The Seed of Error

In well-nigh every community there is a story of some man who sought revenge by secretly casting evil seed into his neighbor's field. In one case it was the fluffy, floating seeds of the thistle which a man gathered and committed to the innocent breeze, so that in the subsoil ploughing and cultivating which his neighbor had to do to get rid of the troublesome weeds, about two years' use of his field was lost. In another case it was the yellow wild mustard which grew up in large patches where handfuls of the accursed seed had been liberally scattered in the night. Malice has even been successful in mingling the seed of troublesome and harmful weeds with the true seed which the very owner of the fields himself scattered upon them. All such secret acts of ill-will are vigorously condemned, and yet the sower of hurtful and distressing thoughts in a community is not condemned,—indeed, he is looked up to, if these thoughts are but presented in the name of medical science.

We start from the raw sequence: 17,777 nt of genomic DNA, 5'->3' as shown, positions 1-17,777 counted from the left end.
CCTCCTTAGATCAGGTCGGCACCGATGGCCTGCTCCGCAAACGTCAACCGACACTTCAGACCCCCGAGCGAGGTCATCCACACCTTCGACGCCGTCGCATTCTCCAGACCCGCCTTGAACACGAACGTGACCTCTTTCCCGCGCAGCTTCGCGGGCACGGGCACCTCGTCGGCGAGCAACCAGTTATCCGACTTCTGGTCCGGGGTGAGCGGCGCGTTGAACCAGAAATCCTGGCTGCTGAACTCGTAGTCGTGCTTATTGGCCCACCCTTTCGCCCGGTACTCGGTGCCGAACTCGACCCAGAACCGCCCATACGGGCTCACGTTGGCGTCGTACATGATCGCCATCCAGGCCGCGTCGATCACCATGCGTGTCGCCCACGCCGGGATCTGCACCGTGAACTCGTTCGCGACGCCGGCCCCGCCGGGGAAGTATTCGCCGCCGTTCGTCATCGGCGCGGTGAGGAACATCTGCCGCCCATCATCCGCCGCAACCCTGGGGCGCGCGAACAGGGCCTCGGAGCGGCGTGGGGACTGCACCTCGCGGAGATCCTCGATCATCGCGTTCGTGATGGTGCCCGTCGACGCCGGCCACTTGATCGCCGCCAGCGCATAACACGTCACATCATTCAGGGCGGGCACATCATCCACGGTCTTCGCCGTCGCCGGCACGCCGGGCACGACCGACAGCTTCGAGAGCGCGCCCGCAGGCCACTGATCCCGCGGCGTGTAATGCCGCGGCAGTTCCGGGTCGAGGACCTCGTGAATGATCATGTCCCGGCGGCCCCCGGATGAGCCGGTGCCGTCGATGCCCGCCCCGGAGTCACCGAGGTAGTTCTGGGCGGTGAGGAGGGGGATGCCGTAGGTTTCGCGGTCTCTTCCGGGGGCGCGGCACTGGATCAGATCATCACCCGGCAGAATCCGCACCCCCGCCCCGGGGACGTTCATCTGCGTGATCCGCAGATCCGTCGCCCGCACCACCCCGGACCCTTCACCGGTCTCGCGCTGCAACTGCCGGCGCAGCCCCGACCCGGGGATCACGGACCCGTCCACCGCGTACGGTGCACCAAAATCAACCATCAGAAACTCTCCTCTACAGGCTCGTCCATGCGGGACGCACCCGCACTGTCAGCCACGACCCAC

People go to certain sources to find out how to have health, and the theories given them they carefully cultivate, like the farmer who expected a clean crop and good increase; and like him they are surprised often when the crop appears. They sow for health, and with annoyance reap inexplicable and perplexing conditions of ill-health. They thought they had sown only the seed of strength, exuberance, vitality, but find that somehow the seeds of languor, fear, pain, and invalidism have been mingled with their sowing.

Victory over Drink
March 11, 1905

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